The Marantz NR1506 is not your typical AV receiver. The NR1506 is about half the height of your average AV receiver, measuring just over 4-inches. The front of the 1506 curves slightly at the outer edges. These two features make the Marantz look less chunky than most AV receivers. The face of the unit is dominated by two knobs protruding on the left and right sides. The left knob acts as your input select while the right knob controls the volume. Sandwiched between the two knobs is a large display screen with earphones, USB, and HDMI inputs nestled directly below.
The remote bundled with the Marantz 1506 is serviceable. If you’ve used a Marantz amp the past few years, you’ll feel right at home with it. The remote has a simple layout with large buttons making it easy to use. Powering up the 1506 reveals a somewhat dull-looking interface. Much like Onkyo’s amplifiers, the 1506 uses a simple text-based based menu system that’s easy to use and navigate. However, with today’s era of slick interfaces, the on-screen menus of the 1506 do look a little dated. Marantz has a remote control app that’s available for iOS and Android devices. With it, you can control many of the main features of the receiver, but unlike the amps on-screen interface, the app has a better visual appearance.
With the Marantz NR1506’s short stature, you’d expect it to come up short in the connectivity department, but surprisingly it doesn’t. You get three analog audio inputs, one digital coaxial, and one optical digital. The receiver comes loaded with a total of six HDCP 2.2 HDMI 2.0a inputs. HDCP 2.2 is an encryption standard expected to be widely used for 4K content. Without it, the 1506 would not be able to pass through any 4K content that uses the encryption.
Along with the above connections, the 1506 comes equipped with Bluetooth and WiFi. If you prefer a wired network connection, the amp also has an ethernet port on the rear.
The Marantz NR1506 offers up 5.1 channels of amplification with an expected output of about 50 watts per channel. On the surface, this doesn’t sound like a lot of power, but Marantz’s low profile AV receivers are more about finesse.
With the 1506’s cramped quarters, you’d expect Marantz to skip on features, but it’s pretty loaded. Spotify Connect, Pandora, AirPlay and Internet Radio are part of the amps streaming features. The Marantz NR1506 also has a multitude of ways to transmit music from other audio sources. AirPlay can be used to send music from most iOS devices. DLNA compatibility makes it possible to stream audio from networked devices such as external hard drives. Lastly, with the USB input on the front, you can push compressed or HD audio files up to 24-bit/192kHz from a flash drive or smartphone to the receiver.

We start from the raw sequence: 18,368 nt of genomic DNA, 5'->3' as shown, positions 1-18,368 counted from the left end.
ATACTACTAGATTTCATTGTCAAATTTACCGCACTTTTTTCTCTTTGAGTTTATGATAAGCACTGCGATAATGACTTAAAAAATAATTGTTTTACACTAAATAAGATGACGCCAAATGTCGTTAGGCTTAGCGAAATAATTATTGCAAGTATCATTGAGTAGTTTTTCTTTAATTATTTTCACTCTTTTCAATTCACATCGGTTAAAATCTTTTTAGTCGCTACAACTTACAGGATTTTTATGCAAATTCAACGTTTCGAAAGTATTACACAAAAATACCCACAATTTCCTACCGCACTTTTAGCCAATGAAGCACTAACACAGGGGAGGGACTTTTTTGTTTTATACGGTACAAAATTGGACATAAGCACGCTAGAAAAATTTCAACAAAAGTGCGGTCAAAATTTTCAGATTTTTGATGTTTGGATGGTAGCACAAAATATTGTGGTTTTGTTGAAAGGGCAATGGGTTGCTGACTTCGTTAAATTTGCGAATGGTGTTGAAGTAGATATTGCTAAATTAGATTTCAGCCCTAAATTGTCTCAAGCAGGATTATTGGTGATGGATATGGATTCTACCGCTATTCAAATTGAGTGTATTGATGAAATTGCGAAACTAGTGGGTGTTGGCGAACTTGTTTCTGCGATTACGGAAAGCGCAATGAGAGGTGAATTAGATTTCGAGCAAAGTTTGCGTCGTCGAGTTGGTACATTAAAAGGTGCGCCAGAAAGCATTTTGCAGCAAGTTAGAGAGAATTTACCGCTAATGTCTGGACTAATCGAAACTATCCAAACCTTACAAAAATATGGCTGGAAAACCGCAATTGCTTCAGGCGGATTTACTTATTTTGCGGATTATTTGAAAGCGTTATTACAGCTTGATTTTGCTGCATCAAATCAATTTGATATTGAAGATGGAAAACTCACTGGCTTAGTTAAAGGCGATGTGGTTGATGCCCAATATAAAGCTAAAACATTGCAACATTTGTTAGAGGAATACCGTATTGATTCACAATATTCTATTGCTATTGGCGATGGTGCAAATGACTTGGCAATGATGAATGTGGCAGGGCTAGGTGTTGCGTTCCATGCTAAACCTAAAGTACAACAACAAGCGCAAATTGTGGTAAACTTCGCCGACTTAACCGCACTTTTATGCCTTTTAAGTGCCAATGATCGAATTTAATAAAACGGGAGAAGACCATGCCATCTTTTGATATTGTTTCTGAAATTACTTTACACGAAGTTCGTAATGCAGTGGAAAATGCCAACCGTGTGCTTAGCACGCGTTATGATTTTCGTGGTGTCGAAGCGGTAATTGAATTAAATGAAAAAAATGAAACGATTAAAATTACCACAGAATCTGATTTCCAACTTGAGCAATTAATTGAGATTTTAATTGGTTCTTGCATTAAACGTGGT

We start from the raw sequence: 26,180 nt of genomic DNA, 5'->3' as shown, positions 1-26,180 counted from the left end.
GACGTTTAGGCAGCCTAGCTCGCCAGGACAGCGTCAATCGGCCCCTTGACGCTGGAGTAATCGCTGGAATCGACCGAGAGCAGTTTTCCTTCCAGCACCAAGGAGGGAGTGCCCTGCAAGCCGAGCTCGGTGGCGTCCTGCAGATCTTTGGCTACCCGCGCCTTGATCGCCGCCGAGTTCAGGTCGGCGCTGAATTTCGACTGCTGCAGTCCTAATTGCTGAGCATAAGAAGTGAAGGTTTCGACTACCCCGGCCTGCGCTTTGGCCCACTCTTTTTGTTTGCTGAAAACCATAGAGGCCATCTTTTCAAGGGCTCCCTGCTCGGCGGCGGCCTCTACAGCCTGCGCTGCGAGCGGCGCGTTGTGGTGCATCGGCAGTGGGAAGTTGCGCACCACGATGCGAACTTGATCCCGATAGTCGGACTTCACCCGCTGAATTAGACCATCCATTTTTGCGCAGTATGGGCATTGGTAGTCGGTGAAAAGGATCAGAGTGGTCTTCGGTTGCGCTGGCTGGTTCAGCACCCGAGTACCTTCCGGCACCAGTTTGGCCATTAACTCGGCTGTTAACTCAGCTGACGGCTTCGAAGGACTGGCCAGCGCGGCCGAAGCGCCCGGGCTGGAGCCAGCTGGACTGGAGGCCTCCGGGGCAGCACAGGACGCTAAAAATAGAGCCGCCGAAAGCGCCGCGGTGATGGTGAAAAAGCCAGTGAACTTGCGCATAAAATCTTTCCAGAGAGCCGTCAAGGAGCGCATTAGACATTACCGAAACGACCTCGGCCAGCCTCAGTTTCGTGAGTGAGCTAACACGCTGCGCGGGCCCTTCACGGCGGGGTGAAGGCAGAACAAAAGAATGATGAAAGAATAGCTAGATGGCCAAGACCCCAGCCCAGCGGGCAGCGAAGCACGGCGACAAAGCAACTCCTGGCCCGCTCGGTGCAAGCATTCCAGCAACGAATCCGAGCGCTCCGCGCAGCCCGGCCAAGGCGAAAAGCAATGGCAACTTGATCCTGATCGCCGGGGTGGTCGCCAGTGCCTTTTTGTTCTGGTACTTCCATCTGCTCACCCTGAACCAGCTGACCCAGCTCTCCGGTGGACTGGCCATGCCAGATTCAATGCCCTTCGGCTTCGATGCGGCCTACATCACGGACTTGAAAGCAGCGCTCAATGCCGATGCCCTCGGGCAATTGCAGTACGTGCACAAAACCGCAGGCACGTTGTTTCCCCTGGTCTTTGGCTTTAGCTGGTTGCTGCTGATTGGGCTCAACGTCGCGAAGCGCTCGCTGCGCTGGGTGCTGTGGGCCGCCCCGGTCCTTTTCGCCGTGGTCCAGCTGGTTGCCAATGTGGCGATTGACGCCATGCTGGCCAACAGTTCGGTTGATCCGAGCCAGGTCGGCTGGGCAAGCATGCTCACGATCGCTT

As far as surround formats, the Marantz NR1506 can decode Dolby TrueHD and DTS-HD Master Audio, among others. However, the 1506 does not support Dolby Atmos or DTS:X.
Calibration & Setup
When first booting up the receiver, the NR1506 will walk you through the initial setup via onscreen prompts. The Marantz NR1506 uses Audyessey’s Bronze calibration system, which requires you to place the provided microphone at several locations in your listening area. A cardboard tripod is included with the 1506. Insert the microphone on top of the cardboard tripod and follow the on-screen prompts is all you have to do. The receiver does the rest. The entire process will consume a few minutes, but it is worth it. Audyssey will calibrate the receiver based on your room and speaker’s acoustic characteristics. As usual, Audyssey did a bang-up job calibrating our system. The only problem we noticed (and this is a recurring one) is that it set our fronts to large instead of small. That is a common problem with many calibration systems, so we recommend that you go in and double-check your speaker settings after running the calibration just to be safe.
Not wanting to go easy on the little 1506, we decided to test it out with a challenging soundtrack. So we popped in Mad Max: Fury Roadon blu-ray and sat back to see the capabilities of the NR1506. To our surprise, the 1506 handled the soundtrack with ease. The 1506’s performance was detailed and furious. The amp’s reproduction of revving car engines was authoritative and powerful. As cars raced by on-screen, the 1506 reproduced every screech and engine rumble. The Marantz 1506 did an excellent job smoothly transitioning from the front to rear speakers, creating the illusion that sound was moving around the room. The result was that it felt like we were part of the action.
For music, the Marantz was equally impressive. At high volumes, the 1506 did show signs of strain. However, Marantz’s slimline isn’t designed to fill cavernous rooms with sound. Instead, receivers like the Marantz NR1506 are about focus, clarity, and accuracy.
The Marantz NR1506 is a great little amp. With HDMI 2.0a and HDCP 2.2, the receiver is well prepared for the future. The 1506 is easy to use and, despite its small frame, has surprisingly good sound quality. The amp only has a few drawbacks. It lacks Dolby Atmos and DTS:X support. Plus, because of its low power output, it may struggle in larger rooms, but for most home theater users, it makes a great choice.